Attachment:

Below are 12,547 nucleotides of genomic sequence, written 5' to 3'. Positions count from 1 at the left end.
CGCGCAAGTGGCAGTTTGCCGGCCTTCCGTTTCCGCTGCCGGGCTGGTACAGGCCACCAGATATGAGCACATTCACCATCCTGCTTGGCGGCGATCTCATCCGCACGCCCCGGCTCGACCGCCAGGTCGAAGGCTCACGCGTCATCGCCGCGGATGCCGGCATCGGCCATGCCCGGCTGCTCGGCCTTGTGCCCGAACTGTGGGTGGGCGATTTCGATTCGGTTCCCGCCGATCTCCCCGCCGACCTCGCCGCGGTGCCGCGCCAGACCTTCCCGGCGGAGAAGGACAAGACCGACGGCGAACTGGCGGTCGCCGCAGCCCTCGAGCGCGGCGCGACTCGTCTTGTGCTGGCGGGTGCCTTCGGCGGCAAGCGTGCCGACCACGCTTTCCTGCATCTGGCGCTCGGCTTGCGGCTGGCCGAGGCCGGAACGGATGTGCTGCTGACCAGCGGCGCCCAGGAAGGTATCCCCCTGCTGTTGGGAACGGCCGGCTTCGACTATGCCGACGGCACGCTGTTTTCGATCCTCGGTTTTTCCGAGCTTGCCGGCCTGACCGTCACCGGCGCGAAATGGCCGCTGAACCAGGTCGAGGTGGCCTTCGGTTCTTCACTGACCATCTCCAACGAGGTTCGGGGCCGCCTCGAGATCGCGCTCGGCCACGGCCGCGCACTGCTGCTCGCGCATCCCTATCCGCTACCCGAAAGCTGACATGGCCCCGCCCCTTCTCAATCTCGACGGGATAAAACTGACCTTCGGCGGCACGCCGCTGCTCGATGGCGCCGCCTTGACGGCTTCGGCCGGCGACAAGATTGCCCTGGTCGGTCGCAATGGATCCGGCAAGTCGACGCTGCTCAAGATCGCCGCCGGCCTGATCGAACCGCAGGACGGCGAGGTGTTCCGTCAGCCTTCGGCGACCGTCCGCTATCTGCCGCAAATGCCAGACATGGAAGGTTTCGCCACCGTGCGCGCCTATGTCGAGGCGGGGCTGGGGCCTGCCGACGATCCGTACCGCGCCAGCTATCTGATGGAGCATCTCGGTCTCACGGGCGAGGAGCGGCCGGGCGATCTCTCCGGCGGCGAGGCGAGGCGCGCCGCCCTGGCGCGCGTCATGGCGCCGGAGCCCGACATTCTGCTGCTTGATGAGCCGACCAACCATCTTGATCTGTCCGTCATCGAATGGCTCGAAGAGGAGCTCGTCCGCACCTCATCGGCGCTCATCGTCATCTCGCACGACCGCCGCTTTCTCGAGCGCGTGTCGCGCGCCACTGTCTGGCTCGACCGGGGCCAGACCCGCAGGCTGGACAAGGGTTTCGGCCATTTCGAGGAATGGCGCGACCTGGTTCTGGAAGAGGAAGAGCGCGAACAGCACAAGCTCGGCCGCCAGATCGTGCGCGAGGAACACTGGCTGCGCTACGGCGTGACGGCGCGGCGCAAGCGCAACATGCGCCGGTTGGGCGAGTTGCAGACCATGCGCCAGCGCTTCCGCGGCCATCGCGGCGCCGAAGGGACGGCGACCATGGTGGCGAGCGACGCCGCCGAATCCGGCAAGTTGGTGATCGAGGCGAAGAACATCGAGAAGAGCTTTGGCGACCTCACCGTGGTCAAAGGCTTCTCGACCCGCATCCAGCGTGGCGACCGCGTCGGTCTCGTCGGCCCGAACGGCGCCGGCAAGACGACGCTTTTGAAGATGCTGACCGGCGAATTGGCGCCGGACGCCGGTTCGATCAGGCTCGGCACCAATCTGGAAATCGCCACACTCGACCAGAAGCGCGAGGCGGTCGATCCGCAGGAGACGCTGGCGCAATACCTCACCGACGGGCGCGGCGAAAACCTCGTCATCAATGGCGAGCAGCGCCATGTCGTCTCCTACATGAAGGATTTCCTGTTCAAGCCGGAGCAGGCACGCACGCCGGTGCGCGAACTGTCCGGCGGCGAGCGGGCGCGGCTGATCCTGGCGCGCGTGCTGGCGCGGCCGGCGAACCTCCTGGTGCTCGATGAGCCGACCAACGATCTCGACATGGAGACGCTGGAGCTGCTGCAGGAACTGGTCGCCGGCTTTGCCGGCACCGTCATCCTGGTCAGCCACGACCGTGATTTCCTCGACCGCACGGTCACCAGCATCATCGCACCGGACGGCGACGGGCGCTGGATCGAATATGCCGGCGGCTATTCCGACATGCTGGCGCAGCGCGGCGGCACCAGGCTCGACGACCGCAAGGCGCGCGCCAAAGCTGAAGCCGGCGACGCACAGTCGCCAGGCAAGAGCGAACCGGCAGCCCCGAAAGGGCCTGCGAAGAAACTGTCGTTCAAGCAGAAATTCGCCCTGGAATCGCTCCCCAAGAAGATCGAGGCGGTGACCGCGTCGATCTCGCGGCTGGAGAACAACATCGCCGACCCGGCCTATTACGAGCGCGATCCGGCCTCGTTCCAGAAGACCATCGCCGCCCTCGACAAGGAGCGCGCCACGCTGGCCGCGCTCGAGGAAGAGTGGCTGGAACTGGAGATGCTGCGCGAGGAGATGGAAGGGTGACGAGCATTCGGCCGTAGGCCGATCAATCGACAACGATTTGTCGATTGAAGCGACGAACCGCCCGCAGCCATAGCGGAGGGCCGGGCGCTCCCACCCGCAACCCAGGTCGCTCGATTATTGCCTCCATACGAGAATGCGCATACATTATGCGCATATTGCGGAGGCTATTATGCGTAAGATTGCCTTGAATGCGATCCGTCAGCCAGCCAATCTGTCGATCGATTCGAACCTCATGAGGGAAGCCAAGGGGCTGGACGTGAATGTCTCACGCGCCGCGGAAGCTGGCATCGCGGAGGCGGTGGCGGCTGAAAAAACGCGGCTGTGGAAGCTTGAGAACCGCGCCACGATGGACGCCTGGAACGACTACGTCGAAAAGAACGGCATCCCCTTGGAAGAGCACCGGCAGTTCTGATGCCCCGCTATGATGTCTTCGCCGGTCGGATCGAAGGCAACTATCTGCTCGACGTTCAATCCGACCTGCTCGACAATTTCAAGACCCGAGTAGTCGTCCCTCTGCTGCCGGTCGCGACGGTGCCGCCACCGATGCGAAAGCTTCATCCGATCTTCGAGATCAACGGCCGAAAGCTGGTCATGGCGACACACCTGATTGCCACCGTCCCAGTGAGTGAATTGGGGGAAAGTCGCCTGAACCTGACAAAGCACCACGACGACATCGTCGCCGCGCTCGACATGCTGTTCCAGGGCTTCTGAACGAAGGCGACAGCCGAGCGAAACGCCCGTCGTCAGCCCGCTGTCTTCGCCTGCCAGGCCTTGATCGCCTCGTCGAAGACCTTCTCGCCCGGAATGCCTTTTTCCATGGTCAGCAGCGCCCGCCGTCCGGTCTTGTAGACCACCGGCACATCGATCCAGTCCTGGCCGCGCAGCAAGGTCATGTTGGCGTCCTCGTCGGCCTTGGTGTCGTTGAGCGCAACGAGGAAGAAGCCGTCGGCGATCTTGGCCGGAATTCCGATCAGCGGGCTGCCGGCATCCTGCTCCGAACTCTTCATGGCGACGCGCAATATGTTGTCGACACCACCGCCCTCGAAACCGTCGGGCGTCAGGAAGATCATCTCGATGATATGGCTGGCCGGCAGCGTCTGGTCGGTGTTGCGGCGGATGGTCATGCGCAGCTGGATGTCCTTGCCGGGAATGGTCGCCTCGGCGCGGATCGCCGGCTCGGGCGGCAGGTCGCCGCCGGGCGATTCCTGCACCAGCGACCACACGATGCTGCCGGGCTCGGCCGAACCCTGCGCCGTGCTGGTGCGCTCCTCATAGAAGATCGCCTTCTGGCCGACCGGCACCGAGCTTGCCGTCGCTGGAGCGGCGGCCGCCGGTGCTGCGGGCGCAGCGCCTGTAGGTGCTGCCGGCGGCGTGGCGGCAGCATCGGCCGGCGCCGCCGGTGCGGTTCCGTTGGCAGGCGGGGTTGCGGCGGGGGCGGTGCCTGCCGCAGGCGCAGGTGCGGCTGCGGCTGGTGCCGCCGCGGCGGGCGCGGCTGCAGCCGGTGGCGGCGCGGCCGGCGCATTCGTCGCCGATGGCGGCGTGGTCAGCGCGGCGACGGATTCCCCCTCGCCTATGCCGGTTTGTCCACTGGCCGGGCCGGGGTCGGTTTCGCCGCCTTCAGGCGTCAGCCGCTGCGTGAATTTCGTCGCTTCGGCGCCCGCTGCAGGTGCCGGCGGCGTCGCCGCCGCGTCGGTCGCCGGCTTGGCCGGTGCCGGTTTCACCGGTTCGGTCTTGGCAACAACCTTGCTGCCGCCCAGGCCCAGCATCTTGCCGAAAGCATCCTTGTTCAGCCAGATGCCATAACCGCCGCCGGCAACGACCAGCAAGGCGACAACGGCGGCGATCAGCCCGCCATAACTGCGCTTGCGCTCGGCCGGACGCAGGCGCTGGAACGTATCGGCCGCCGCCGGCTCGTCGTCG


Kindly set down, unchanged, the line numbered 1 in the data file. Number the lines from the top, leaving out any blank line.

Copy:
Below are 12,547 nucleotides of genomic sequence, written 5' to 3'. Positions count from 1 at the left end.